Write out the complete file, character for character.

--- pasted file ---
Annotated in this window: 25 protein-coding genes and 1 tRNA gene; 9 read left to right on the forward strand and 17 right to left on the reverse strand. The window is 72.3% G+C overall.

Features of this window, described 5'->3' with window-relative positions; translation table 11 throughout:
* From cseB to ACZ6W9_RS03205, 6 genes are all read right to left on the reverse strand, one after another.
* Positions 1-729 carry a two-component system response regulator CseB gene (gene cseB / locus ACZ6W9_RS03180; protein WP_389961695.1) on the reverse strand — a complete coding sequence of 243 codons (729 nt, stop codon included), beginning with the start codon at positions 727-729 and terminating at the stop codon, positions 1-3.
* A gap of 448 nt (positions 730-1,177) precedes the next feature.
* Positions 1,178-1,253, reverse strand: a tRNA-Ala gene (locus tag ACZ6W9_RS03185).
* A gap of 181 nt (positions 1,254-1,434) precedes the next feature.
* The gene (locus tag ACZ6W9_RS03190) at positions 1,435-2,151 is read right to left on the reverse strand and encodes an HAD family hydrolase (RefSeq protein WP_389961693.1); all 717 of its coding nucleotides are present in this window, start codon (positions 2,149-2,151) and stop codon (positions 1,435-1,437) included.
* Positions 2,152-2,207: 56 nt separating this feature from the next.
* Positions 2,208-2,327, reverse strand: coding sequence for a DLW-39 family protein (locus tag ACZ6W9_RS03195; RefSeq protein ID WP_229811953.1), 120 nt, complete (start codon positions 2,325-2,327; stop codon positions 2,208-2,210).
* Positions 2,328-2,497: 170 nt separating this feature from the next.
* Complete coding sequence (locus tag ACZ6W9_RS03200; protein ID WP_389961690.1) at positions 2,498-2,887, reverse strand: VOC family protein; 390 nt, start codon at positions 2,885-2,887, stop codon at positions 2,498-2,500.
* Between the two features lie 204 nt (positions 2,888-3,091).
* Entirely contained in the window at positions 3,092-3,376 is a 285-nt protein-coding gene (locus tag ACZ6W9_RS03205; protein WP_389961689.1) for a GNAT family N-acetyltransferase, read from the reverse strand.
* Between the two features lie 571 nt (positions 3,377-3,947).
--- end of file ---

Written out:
Annotated in this window: 25 protein-coding genes and 1 tRNA gene; 9 read left to right on the forward strand and 17 right to left on the reverse strand. The window is 72.3% G+C overall.

Features of this window, described 5'->3' with window-relative positions; translation table 11 throughout:
* From cseB to ACZ6W9_RS03205, 6 genes are all read right to left on the reverse strand, one after another.
* Positions 1-729 carry a two-component system response regulator CseB gene (gene cseB / locus ACZ6W9_RS03180; protein WP_389961695.1) on the reverse strand — a complete coding sequence of 243 codons (729 nt, stop codon included), beginning with the start codon at positions 727-729 and terminating at the stop codon, positions 1-3.
* A gap of 448 nt (positions 730-1,177) precedes the next feature.
* Positions 1,178-1,253, reverse strand: a tRNA-Ala gene (locus tag ACZ6W9_RS03185).
* A gap of 181 nt (positions 1,254-1,434) precedes the next feature.
* The gene (locus tag ACZ6W9_RS03190) at positions 1,435-2,151 is read right to left on the reverse strand and encodes an HAD family hydrolase (RefSeq protein WP_389961693.1); all 717 of its coding nucleotides are present in this window, start codon (positions 2,149-2,151) and stop codon (positions 1,435-1,437) included.
* Positions 2,152-2,207: 56 nt separating this feature from the next.
* Positions 2,208-2,327, reverse strand: coding sequence for a DLW-39 family protein (locus tag ACZ6W9_RS03195; RefSeq protein ID WP_229811953.1), 120 nt, complete (start codon positions 2,325-2,327; stop codon positions 2,208-2,210).
* Positions 2,328-2,497: 170 nt separating this feature from the next.
* Complete coding sequence (locus tag ACZ6W9_RS03200; protein ID WP_389961690.1) at positions 2,498-2,887, reverse strand: VOC family protein; 390 nt, start codon at positions 2,885-2,887, stop codon at positions 2,498-2,500.
* Between the two features lie 204 nt (positions 2,888-3,091).
* Entirely contained in the window at positions 3,092-3,376 is a 285-nt protein-coding gene (locus tag ACZ6W9_RS03205; protein WP_389961689.1) for a GNAT family N-acetyltransferase, read from the reverse strand.
* Between the two features lie 571 nt (positions 3,377-3,947).